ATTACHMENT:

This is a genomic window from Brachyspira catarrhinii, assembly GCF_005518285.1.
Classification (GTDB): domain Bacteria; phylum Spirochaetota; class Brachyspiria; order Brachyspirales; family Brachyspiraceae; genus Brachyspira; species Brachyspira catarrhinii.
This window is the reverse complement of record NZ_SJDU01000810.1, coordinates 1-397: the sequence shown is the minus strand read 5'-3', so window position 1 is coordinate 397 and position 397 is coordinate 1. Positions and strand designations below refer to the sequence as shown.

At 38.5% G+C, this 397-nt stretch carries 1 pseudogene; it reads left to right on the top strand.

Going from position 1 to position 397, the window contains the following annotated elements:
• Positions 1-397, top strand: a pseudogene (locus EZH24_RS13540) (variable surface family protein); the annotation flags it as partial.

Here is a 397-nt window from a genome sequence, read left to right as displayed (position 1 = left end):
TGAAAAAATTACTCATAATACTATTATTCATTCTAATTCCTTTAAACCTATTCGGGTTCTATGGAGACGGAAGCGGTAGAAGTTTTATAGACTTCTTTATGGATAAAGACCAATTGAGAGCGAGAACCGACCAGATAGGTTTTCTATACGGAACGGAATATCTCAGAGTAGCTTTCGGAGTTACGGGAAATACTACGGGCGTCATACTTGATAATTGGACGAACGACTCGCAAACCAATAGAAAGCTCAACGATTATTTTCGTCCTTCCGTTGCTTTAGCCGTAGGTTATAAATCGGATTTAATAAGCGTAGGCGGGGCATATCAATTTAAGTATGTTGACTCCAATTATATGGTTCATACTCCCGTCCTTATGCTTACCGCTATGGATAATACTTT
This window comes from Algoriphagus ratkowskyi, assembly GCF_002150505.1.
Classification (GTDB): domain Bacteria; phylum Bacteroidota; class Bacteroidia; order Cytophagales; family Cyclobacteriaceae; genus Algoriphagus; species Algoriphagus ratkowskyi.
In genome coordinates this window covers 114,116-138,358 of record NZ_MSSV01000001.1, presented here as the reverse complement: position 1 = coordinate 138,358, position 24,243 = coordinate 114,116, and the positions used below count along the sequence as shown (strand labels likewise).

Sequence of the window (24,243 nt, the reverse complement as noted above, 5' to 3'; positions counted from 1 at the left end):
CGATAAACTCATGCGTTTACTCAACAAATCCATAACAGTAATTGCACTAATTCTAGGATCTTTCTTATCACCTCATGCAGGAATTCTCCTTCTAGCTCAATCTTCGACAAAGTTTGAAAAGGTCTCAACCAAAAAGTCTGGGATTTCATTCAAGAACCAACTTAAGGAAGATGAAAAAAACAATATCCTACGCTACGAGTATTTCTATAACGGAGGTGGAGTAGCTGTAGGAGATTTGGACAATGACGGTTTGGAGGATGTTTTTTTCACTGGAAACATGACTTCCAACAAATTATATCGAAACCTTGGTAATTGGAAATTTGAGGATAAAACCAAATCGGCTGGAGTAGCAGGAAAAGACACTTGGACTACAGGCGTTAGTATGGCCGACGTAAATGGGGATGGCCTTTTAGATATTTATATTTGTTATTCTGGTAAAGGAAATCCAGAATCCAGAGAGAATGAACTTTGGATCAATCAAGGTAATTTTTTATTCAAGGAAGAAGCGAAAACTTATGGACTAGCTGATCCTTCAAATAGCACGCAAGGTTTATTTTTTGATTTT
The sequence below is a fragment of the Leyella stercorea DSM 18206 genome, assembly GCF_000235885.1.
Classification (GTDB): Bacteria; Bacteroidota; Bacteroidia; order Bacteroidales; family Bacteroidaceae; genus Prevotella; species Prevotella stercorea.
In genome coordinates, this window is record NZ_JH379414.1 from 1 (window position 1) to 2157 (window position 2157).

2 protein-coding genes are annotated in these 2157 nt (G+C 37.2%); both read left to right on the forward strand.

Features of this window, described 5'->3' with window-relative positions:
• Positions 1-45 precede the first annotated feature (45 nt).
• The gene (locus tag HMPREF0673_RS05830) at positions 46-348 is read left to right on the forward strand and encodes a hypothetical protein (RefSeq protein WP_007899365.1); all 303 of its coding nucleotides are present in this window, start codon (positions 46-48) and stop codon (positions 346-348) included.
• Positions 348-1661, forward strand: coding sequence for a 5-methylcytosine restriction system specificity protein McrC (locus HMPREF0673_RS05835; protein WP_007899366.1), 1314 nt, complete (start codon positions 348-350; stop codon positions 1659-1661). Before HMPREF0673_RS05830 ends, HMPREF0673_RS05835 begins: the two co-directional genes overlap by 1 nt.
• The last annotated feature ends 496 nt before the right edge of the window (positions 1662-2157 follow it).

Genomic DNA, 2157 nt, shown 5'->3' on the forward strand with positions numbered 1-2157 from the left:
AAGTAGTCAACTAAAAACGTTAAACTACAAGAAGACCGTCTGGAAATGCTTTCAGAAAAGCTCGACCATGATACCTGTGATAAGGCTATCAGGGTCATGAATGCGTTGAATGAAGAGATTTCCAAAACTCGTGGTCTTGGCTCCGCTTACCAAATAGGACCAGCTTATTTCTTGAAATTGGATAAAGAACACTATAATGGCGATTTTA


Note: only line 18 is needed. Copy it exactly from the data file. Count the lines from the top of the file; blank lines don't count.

Features of this window, described 5'->3' with window-relative positions: